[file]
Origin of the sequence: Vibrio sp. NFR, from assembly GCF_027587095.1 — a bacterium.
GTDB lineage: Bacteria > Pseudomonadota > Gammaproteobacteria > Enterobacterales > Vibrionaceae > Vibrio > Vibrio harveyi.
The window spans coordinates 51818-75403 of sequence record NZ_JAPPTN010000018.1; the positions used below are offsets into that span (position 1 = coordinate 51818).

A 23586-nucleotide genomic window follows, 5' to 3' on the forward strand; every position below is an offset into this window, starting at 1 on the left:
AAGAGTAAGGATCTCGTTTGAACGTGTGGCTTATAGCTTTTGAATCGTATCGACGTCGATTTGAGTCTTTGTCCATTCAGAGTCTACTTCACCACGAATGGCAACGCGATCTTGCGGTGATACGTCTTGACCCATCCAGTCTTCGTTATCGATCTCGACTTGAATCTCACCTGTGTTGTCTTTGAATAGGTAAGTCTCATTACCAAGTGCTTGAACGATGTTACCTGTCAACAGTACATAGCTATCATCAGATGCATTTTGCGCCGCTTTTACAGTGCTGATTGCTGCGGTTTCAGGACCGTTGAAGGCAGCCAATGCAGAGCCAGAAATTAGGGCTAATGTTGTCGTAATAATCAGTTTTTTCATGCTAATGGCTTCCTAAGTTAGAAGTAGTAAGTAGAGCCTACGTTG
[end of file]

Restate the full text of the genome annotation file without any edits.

Origin of the sequence: Vibrio sp. NFR, from assembly GCF_027587095.1 — a bacterium.
GTDB lineage: Bacteria > Pseudomonadota > Gammaproteobacteria > Enterobacterales > Vibrionaceae > Vibrio > Vibrio harveyi.
The window spans coordinates 51818-75403 of sequence record NZ_JAPPTN010000018.1; the positions used below are offsets into that span (position 1 = coordinate 51818).

A 23586-nucleotide genomic window follows, 5' to 3' on the forward strand; every position below is an offset into this window, starting at 1 on the left:
AAGAGTAAGGATCTCGTTTGAACGTGTGGCTTATAGCTTTTGAATCGTATCGACGTCGATTTGAGTCTTTGTCCATTCAGAGTCTACTTCACCACGAATGGCAACGCGATCTTGCGGTGATACGTCTTGACCCATCCAGTCTTCGTTATCGATCTCGACTTGAATCTCACCTGTGTTGTCTTTGAATAGGTAAGTCTCATTACCAAGTGCTTGAACGATGTTACCTGTCAACAGTACATAGCTATCATCAGATGCATTTTGCGCCGCTTTTACAGTGCTGATTGCTGCGGTTTCAGGACCGTTGAAGGCAGCCAATGCAGAGCCAGAAATTAGGGCTAATGTTGTCGTAATAATCAGTTTTTTCATGCTAATGGCTTCCTAAGTTAGAAGTAGTAAGTAGAGCCTACGTTG